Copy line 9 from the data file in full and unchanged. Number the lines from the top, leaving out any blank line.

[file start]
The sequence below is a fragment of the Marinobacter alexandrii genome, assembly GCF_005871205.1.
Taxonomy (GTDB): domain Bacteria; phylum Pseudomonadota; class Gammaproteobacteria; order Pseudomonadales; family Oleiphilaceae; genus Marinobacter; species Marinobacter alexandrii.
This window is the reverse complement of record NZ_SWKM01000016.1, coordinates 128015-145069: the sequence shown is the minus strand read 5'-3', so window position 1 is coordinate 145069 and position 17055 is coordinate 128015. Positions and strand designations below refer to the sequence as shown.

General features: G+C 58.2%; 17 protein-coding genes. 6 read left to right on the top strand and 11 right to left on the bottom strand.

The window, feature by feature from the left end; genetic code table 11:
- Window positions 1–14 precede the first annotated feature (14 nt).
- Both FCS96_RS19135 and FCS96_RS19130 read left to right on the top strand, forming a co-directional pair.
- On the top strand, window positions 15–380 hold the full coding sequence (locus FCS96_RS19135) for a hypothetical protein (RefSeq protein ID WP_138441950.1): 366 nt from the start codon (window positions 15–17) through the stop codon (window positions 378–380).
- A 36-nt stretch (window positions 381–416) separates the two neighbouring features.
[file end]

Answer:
- A 36-nt stretch (window positions 381–416) separates the two neighbouring features.